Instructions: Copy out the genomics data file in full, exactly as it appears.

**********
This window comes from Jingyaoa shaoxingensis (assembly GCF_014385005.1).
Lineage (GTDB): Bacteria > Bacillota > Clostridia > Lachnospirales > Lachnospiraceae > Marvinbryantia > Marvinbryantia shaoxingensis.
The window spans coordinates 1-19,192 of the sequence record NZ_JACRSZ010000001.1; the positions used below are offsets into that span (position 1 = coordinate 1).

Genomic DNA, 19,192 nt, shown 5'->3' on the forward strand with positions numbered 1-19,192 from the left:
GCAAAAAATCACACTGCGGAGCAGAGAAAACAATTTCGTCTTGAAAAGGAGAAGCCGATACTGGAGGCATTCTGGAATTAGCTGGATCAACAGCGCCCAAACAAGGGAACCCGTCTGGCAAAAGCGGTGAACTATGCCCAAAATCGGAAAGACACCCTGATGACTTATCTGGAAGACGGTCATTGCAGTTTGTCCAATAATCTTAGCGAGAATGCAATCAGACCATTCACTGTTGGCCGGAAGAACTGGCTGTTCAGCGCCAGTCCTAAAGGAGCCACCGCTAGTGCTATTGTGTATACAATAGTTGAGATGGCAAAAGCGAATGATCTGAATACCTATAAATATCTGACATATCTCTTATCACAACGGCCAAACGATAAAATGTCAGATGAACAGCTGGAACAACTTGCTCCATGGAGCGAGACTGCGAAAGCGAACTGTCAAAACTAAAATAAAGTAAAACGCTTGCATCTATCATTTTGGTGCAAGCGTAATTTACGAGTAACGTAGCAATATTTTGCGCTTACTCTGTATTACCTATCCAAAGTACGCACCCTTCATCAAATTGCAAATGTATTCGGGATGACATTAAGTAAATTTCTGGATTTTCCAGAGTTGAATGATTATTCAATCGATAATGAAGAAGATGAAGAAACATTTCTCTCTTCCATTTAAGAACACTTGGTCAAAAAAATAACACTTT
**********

This window comes from Jingyaoa shaoxingensis (assembly GCF_014385005.1).
Lineage (GTDB): Bacteria > Bacillota > Clostridia > Lachnospirales > Lachnospiraceae > Marvinbryantia > Marvinbryantia shaoxingensis.
The window spans coordinates 1-19,192 of the sequence record NZ_JACRSZ010000001.1; the positions used below are offsets into that span (position 1 = coordinate 1).

Genomic DNA, 19,192 nt, shown 5'->3' on the forward strand with positions numbered 1-19,192 from the left:
GCAAAAAATCACACTGCGGAGCAGAGAAAACAATTTCGTCTTGAAAAGGAGAAGCCGATACTGGAGGCATTCTGGAATTAGCTGGATCAACAGCGCCCAAACAAGGGAACCCGTCTGGCAAAAGCGGTGAACTATGCCCAAAATCGGAAAGACACCCTGATGACTTATCTGGAAGACGGTCATTGCAGTTTGTCCAATAATCTTAGCGAGAATGCAATCAGACCATTCACTGTTGGCCGGAAGAACTGGCTGTTCAGCGCCAGTCCTAAAGGAGCCACCGCTAGTGCTATTGTGTATACAATAGTTGAGATGGCAAAAGCGAATGATCTGAATACCTATAAATATCTGACATATCTCTTATCACAACGGCCAAACGATAAAATGTCAGATGAACAGCTGGAACAACTTGCTCCATGGAGCGAGACTGCGAAAGCGAACTGTCAAAACTAAAATAAAGTAAAACGCTTGCATCTATCATTTTGGTGCAAGCGTAATTTACGAGTAACGTAGCAATATTTTGCGCTTACTCTGTATTACCTATCCAAAGTACGCACCCTTCATCAAATTGCAAATGTATTCGGGATGACATTAAGTAAATTTCTGGATTTTCCAGAGTTGAATGATTATTCAATCGATAATGAAGAAGATGAAGAAACATTTCTCTCTTCCATTTAAGAACACTTGGTCAAAAAAATAACACTTT